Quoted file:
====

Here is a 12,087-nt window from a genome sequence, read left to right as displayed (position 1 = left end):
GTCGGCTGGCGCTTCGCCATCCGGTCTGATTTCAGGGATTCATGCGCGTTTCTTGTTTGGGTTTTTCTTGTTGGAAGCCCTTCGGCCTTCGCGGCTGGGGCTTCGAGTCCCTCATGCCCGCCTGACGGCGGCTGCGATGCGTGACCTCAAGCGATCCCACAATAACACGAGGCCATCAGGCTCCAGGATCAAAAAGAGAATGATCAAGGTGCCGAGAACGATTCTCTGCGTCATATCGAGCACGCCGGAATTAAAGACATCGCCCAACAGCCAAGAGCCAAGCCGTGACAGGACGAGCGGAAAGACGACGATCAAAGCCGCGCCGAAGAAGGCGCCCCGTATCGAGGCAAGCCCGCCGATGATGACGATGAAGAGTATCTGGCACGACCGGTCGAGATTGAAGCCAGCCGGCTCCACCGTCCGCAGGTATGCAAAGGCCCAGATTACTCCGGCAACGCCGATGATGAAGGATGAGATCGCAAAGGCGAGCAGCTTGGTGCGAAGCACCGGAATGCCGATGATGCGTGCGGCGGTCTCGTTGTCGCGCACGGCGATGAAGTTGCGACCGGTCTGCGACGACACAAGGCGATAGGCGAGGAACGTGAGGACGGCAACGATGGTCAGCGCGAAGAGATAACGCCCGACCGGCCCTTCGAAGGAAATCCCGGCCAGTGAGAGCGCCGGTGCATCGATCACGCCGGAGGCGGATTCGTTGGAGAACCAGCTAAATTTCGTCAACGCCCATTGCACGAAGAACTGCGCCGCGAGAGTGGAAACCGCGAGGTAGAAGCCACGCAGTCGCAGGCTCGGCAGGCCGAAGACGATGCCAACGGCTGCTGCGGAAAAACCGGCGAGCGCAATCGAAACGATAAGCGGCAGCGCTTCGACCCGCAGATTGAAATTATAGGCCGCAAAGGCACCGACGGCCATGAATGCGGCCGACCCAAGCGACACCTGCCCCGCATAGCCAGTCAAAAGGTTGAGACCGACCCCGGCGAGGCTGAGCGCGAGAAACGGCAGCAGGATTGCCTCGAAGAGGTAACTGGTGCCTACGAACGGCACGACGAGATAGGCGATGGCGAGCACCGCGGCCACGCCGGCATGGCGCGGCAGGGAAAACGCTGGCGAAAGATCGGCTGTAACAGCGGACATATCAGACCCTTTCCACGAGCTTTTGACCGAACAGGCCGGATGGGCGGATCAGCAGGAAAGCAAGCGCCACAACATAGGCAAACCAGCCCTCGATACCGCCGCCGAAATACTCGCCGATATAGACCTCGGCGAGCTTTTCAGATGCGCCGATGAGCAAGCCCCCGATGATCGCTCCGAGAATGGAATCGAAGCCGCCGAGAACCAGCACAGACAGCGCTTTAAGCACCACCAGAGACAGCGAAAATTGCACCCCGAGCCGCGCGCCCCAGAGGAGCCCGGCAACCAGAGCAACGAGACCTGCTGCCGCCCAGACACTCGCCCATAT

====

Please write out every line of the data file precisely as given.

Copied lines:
Here is a 12,087-nt window from a genome sequence, read left to right as displayed (position 1 = left end):
GTCGGCTGGCGCTTCGCCATCCGGTCTGATTTCAGGGATTCATGCGCGTTTCTTGTTTGGGTTTTTCTTGTTGGAAGCCCTTCGGCCTTCGCGGCTGGGGCTTCGAGTCCCTCATGCCCGCCTGACGGCGGCTGCGATGCGTGACCTCAAGCGATCCCACAATAACACGAGGCCATCAGGCTCCAGGATCAAAAAGAGAATGATCAAGGTGCCGAGAACGATTCTCTGCGTCATATCGAGCACGCCGGAATTAAAGACATCGCCCAACAGCCAAGAGCCAAGCCGTGACAGGACGAGCGGAAAGACGACGATCAAAGCCGCGCCGAAGAAGGCGCCCCGTATCGAGGCAAGCCCGCCGATGATGACGATGAAGAGTATCTGGCACGACCGGTCGAGATTGAAGCCAGCCGGCTCCACCGTCCGCAGGTATGCAAAGGCCCAGATTACTCCGGCAACGCCGATGATGAAGGATGAGATCGCAAAGGCGAGCAGCTTGGTGCGAAGCACCGGAATGCCGATGATGCGTGCGGCGGTCTCGTTGTCGCGCACGGCGATGAAGTTGCGACCGGTCTGCGACGACACAAGGCGATAGGCGAGGAACGTGAGGACGGCAACGATGGTCAGCGCGAAGAGATAACGCCCGACCGGCCCTTCGAAGGAAATCCCGGCCAGTGAGAGCGCCGGTGCATCGATCACGCCGGAGGCGGATTCGTTGGAGAACCAGCTAAATTTCGTCAACGCCCATTGCACGAAGAACTGCGCCGCGAGAGTGGAAACCGCGAGGTAGAAGCCACGCAGTCGCAGGCTCGGCAGGCCGAAGACGATGCCAACGGCTGCTGCGGAAAAACCGGCGAGCGCAATCGAAACGATAAGCGGCAGCGCTTCGACCCGCAGATTGAAATTATAGGCCGCAAAGGCACCGACGGCCATGAATGCGGCCGACCCAAGCGACACCTGCCCCGCATAGCCAGTCAAAAGGTTGAGACCGACCCCGGCGAGGCTGAGCGCGAGAAACGGCAGCAGGATTGCCTCGAAGAGGTAACTGGTGCCTACGAACGGCACGACGAGATAGGCGATGGCGAGCACCGCGGCCACGCCGGCATGGCGCGGCAGGGAAAACGCTGGCGAAAGATCGGCTGTAACAGCGGACATATCAGACCCTTTCCACGAGCTTTTGACCGAACAGGCCGGATGGGCGGATCAGCAGGAAAGCAAGCGCCACAACATAGGCAAACCAGCCCTCGATACCGCCGCCGAAATACTCGCCGATATAGACCTCGGCGAGCTTTTCAGATGCGCCGATGAGCAAGCCCCCGATGATCGCTCCGAGAATGGAATCGAAGCCGCCGAGAACCAGCACAGACAGCGCTTTAAGCACCACCAGAGACAGCGAAAATTGCACCCCGAGCCGCGCGCCCCAGAGGAGCCCGGCAACCAGAGCAACGAGACCTGCTGCCGCCCAGACACTCGCCCATAT